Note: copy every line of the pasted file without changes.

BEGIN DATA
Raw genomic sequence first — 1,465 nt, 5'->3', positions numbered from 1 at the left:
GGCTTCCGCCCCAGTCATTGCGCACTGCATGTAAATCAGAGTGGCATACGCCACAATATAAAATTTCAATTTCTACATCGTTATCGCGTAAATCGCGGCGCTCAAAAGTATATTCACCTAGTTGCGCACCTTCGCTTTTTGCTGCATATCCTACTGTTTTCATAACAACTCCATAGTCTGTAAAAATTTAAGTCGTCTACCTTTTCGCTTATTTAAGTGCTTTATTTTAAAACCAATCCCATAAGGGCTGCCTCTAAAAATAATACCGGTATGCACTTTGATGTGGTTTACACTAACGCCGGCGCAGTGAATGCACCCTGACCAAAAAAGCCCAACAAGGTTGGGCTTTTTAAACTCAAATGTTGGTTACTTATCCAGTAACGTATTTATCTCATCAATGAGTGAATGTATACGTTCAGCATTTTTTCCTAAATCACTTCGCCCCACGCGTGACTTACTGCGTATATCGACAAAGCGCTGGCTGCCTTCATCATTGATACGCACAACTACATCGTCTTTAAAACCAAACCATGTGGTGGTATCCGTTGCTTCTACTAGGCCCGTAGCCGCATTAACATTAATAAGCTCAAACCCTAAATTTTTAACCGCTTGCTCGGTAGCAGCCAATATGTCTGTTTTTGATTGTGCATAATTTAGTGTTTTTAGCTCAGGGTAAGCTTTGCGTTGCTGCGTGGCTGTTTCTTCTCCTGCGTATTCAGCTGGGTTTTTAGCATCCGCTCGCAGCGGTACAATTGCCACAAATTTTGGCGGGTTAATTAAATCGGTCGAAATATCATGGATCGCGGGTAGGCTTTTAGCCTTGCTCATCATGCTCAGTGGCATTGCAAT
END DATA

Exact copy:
Raw genomic sequence first — 1,465 nt, 5'->3', positions numbered from 1 at the left:
GGCTTCCGCCCCAGTCATTGCGCACTGCATGTAAATCAGAGTGGCATACGCCACAATATAAAATTTCAATTTCTACATCGTTATCGCGTAAATCGCGGCGCTCAAAAGTATATTCACCTAGTTGCGCACCTTCGCTTTTTGCTGCATATCCTACTGTTTTCATAACAACTCCATAGTCTGTAAAAATTTAAGTCGTCTACCTTTTCGCTTATTTAAGTGCTTTATTTTAAAACCAATCCCATAAGGGCTGCCTCTAAAAATAATACCGGTATGCACTTTGATGTGGTTTACACTAACGCCGGCGCAGTGAATGCACCCTGACCAAAAAAGCCCAACAAGGTTGGGCTTTTTAAACTCAAATGTTGGTTACTTATCCAGTAACGTATTTATCTCATCAATGAGTGAATGTATACGTTCAGCATTTTTTCCTAAATCACTTCGCCCCACGCGTGACTTACTGCGTATATCGACAAAGCGCTGGCTGCCTTCATCATTGATACGCACAACTACATCGTCTTTAAAACCAAACCATGTGGTGGTATCCGTTGCTTCTACTAGGCCCGTAGCCGCATTAACATTAATAAGCTCAAACCCTAAATTTTTAACCGCTTGCTCGGTAGCAGCCAATATGTCTGTTTTTGATTGTGCATAATTTAGTGTTTTTAGCTCAGGGTAAGCTTTGCGTTGCTGCGTGGCTGTTTCTTCTCCTGCGTATTCAGCTGGGTTTTTAGCATCCGCTCGCAGCGGTACAATTGCCACAAATTTTGGCGGGTTAATTAAATCGGTCGAAATATCATGGATCGCGGGTAGGCTTTTAGCCTTGCTCATCATGCTCAGTGGCATTGCAAT